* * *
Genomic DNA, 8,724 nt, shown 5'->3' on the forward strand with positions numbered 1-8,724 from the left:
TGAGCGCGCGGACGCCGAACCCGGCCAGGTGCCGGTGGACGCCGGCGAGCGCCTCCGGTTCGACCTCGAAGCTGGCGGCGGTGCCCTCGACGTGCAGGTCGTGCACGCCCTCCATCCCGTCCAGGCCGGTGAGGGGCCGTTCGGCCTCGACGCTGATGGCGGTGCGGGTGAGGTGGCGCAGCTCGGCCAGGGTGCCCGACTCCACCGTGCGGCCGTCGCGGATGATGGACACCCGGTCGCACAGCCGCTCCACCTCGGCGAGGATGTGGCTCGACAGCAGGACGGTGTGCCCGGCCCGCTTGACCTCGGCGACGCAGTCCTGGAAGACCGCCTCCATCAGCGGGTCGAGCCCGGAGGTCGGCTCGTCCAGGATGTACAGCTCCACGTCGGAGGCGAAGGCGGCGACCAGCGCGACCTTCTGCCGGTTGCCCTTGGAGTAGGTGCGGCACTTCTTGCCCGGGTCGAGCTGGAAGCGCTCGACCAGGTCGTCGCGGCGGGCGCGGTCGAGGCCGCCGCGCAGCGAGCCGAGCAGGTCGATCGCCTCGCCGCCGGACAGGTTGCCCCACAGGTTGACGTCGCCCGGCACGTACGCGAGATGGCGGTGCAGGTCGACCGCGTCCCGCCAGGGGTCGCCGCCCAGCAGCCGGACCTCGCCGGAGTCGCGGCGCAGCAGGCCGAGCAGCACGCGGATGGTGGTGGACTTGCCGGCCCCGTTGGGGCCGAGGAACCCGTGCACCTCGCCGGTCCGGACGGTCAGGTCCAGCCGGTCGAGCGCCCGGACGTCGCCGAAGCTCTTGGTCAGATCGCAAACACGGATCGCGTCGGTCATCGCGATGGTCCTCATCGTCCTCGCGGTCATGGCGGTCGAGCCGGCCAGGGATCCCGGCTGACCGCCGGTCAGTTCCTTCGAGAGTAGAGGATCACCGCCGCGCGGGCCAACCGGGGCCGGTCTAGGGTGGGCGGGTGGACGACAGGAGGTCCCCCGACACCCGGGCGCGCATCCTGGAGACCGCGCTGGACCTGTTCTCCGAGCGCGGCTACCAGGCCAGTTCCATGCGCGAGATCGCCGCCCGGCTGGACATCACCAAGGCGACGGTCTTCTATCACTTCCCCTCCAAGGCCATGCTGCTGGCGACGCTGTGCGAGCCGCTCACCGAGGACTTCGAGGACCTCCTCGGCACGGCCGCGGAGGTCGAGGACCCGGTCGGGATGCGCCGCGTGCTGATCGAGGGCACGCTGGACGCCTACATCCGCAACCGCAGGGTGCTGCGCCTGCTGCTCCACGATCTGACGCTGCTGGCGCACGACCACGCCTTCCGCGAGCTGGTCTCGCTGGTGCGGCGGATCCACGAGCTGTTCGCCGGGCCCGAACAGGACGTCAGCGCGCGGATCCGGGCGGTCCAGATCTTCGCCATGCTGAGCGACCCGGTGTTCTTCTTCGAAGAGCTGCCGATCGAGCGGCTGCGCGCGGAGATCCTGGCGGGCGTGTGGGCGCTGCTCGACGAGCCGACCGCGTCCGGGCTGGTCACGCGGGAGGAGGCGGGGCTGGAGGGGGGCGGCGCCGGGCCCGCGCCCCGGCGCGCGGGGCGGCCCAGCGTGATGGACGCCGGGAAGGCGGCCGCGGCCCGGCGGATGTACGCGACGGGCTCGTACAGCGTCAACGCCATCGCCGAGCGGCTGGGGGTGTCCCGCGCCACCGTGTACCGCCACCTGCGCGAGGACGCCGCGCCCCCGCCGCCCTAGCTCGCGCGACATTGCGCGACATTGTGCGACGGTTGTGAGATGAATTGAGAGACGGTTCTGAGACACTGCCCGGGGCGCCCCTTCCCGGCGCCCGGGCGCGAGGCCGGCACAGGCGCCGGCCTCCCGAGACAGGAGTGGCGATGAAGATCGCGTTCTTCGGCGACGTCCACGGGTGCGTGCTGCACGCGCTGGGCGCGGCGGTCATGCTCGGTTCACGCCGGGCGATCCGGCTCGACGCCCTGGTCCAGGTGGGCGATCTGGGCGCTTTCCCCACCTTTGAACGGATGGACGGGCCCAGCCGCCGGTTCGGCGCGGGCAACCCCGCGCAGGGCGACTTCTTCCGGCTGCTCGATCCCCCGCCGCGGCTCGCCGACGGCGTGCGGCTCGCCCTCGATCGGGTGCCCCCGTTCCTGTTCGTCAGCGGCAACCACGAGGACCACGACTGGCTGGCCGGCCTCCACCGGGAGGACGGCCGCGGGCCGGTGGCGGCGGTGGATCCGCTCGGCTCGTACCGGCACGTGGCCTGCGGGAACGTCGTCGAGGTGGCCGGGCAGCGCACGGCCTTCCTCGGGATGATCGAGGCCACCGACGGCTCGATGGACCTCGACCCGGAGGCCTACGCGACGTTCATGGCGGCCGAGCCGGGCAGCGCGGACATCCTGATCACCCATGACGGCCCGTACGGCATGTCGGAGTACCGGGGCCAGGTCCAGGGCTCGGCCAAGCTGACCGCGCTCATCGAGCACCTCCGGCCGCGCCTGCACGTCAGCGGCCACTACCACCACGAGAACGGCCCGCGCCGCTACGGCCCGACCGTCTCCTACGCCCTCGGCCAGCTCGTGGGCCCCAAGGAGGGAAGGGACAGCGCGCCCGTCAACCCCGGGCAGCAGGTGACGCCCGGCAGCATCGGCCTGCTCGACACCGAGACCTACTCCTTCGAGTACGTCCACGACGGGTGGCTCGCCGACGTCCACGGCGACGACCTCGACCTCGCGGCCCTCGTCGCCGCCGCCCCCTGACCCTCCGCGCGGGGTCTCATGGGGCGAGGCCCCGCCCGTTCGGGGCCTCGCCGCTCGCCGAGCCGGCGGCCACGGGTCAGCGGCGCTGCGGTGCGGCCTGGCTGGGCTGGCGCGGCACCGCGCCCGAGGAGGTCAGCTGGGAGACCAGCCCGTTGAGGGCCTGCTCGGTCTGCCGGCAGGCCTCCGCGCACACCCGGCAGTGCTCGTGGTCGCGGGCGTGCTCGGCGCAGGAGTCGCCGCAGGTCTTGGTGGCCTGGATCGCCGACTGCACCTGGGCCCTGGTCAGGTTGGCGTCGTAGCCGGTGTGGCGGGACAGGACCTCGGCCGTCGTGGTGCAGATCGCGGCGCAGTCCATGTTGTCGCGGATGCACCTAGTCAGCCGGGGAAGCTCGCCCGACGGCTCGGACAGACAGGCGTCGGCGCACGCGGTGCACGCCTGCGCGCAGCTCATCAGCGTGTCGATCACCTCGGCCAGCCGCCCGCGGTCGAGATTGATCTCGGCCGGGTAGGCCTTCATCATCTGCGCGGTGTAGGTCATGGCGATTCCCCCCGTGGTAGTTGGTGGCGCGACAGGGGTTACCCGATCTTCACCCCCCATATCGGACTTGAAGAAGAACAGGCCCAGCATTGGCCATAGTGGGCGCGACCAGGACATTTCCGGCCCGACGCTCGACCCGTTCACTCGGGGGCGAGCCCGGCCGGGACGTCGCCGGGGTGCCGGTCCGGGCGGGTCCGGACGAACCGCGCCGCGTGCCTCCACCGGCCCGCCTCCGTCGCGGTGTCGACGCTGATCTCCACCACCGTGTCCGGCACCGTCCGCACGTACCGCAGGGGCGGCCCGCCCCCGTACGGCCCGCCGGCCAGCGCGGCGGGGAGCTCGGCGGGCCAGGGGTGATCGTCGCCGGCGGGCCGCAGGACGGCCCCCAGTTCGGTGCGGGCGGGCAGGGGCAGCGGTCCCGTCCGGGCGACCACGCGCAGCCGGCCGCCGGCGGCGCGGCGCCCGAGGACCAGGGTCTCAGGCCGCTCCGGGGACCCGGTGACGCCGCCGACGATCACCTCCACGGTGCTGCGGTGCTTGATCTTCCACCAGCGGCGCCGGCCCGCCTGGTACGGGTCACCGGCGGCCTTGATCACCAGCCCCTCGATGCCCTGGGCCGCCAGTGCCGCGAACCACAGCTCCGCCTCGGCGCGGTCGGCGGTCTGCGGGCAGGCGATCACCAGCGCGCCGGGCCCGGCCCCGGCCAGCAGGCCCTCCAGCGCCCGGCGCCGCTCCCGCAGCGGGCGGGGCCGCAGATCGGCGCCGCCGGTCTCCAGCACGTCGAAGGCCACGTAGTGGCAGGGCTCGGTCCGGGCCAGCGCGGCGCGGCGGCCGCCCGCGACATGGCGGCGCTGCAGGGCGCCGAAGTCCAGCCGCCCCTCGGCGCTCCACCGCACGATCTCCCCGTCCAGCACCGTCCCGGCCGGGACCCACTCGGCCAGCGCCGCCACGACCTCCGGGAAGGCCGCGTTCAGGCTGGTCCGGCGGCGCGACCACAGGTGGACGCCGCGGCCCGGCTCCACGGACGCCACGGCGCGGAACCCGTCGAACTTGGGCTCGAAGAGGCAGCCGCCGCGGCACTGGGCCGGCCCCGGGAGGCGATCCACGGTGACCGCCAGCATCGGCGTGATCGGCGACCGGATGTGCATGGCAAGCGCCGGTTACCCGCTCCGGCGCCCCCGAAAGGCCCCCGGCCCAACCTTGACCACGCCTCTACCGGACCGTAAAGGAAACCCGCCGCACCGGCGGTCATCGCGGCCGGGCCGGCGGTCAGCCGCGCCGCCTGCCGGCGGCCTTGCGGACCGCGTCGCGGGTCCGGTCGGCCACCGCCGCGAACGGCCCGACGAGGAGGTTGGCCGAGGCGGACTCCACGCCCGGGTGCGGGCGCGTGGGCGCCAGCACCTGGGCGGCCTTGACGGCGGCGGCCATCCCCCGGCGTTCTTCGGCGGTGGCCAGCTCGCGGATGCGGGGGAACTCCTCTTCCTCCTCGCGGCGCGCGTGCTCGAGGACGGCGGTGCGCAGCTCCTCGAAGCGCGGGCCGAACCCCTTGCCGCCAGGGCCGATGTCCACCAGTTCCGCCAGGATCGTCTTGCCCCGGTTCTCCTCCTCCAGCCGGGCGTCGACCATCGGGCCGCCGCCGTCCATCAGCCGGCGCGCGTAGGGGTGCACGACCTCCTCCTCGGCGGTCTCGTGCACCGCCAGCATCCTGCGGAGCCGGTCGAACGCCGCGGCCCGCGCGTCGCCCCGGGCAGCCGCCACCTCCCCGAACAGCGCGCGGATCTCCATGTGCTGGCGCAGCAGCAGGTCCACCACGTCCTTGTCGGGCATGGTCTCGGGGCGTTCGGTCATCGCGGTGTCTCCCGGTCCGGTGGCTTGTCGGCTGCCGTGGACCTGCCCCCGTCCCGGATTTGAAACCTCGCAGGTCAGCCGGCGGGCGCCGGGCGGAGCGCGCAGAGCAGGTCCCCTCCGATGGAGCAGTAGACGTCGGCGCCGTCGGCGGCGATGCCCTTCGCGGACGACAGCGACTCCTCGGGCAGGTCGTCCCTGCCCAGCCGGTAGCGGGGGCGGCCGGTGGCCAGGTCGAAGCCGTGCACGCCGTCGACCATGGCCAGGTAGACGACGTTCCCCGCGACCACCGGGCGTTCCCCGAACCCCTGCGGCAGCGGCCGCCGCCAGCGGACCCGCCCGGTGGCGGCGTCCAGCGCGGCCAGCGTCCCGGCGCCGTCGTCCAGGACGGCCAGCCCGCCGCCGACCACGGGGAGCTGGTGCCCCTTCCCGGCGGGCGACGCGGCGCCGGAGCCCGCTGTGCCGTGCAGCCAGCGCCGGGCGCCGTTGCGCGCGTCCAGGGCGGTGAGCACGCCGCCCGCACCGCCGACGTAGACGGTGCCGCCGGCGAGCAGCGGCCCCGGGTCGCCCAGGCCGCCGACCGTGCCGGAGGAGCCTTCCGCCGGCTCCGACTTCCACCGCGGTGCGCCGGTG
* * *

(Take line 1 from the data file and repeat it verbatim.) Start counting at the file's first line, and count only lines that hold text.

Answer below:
Genomic DNA, 8,724 nt, shown 5'->3' on the forward strand with positions numbered 1-8,724 from the left: